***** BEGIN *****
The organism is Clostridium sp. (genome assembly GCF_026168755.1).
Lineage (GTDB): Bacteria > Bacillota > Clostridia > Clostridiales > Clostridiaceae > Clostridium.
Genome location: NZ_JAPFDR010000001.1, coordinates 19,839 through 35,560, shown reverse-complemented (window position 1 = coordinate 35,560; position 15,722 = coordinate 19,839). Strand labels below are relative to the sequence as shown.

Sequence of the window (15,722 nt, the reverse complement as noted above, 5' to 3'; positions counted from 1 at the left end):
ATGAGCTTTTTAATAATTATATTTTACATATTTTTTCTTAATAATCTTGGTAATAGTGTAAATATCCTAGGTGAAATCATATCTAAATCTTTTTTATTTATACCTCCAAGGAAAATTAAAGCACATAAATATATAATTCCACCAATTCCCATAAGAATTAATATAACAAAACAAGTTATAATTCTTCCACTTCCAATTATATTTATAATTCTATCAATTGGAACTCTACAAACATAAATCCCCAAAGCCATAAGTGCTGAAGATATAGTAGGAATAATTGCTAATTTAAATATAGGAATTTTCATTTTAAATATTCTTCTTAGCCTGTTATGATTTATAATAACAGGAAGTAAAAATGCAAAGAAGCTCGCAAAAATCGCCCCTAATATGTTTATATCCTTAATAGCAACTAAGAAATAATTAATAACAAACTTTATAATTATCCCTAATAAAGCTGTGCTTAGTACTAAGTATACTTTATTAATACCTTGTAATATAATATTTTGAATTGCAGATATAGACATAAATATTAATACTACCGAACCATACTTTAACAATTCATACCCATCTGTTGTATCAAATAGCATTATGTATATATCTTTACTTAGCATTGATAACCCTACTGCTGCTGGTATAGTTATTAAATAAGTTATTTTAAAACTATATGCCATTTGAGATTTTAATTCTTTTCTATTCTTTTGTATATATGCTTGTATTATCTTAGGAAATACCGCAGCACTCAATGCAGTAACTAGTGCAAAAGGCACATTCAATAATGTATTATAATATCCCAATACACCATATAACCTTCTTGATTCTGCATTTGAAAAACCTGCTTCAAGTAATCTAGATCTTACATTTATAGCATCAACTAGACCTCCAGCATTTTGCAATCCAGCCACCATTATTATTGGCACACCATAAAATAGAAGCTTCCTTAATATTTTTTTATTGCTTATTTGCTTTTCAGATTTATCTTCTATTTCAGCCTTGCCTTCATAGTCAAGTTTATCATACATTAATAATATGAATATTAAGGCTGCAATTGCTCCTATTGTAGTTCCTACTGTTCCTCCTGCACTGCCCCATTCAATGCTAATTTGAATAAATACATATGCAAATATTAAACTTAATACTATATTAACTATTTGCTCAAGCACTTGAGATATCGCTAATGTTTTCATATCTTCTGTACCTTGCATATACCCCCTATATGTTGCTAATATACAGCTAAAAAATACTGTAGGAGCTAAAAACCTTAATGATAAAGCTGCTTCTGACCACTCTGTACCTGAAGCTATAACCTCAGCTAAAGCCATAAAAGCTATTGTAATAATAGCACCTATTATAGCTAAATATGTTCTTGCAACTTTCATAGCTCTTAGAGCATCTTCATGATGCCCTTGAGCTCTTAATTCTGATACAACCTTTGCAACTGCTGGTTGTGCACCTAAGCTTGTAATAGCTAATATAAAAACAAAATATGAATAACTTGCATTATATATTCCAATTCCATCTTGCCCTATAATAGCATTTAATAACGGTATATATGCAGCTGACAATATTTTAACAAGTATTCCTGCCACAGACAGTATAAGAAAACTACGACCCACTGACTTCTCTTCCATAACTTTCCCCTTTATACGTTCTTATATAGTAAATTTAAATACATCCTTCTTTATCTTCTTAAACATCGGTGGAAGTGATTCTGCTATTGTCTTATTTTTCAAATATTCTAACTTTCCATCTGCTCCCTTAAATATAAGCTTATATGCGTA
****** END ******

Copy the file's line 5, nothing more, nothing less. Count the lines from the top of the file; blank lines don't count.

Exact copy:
ATGAGCTTTTTAATAATTATATTTTACATATTTTTTCTTAATAATCTTGGTAATAGTGTAAATATCCTAGGTGAAATCATATCTAAATCTTTTTTATTTATACCTCCAAGGAAAATTAAAGCACATAAATATATAATTCCACCAATTCCCATAAGAATTAATATAACAAAACAAGTTATAATTCTTCCACTTCCAATTATATTTATAATTCTATCAATTGGAACTCTACAAACATAAATCCCCAAAGCCATAAGTGCTGAAGATATAGTAGGAATAATTGCTAATTTAAATATAGGAATTTTCATTTTAAATATTCTTCTTAGCCTGTTATGATTTATAATAACAGGAAGTAAAAATGCAAAGAAGCTCGCAAAAATCGCCCCTAATATGTTTATATCCTTAATAGCAACTAAGAAATAATTAATAACAAACTTTATAATTATCCCTAATAAAGCTGTGCTTAGTACTAAGTATACTTTATTAATACCTTGTAATATAATATTTTGAATTGCAGATATAGACATAAATATTAATACTACCGAACCATACTTTAACAATTCATACCCATCTGTTGTATCAAATAGCATTATGTATATATCTTTACTTAGCATTGATAACCCTACTGCTGCTGGTATAGTTATTAAATAAGTTATTTTAAAACTATATGCCATTTGAGATTTTAATTCTTTTCTATTCTTTTGTATATATGCTTGTATTATCTTAGGAAATACCGCAGCACTCAATGCAGTAACTAGTGCAAAAGGCACATTCAATAATGTATTATAATATCCCAATACACCATATAACCTTCTTGATTCTGCATTTGAAAAACCTGCTTCAAGTAATCTAGATCTTACATTTATAGCATCAACTAGACCTCCAGCATTTTGCAATCCAGCCACCATTATTATTGGCACACCATAAAATAGAAGCTTCCTTAATATTTTTTTATTGCTTATTTGCTTTTCAGATTTATCTTCTATTTCAGCCTTGCCTTCATAGTCAAGTTTATCATACATTAATAATATGAATATTAAGGCTGCAATTGCTCCTATTGTAGTTCCTACTGTTCCTCCTGCACTGCCCCATTCAATGCTAATTTGAATAAATACATATGCAAATATTAAACTTAATACTATATTAACTATTTGCTCAAGCACTTGAGATATCGCTAATGTTTTCATATCTTCTGTACCTTGCATATACCCCCTATATGTTGCTAATATACAGCTAAAAAATACTGTAGGAGCTAAAAACCTTAATGATAAAGCTGCTTCTGACCACTCTGTACCTGAAGCTATAACCTCAGCTAAAGCCATAAAAGCTATTGTAATAATAGCACCTATTATAGCTAAATATGTTCTTGCAACTTTCATAGCTCTTAGAGCATCTTCATGATGCCCTTGAGCTCTTAATTCTGATACAACCTTTGCAACTGCTGGTTGTGCACCTAAGCTTGTAATAGCTAATATAAAAACAAAATATGAATAACTTGCATTATATATTCCAATTCCATCTTGCCCTATAATAGCATTTAATAACGGTATATATGCAGCTGACAATATTTTAACAAGTATTCCTGCCACAGACAGTATAAGAAAACTACGACCCACTGACTTCTCTTCCATAACTTTCCCCTTTATACGTTCTTATATAGTAAATTTAAATACATCCTTCTTTATCTTCTTAAACATCGGTGGAAGTGATTCTGCTATTGTCTTATTTTTCAAATATTCTAACTTTCCATCTGCTCCCTTAAATATAAGCTTATATGCGTA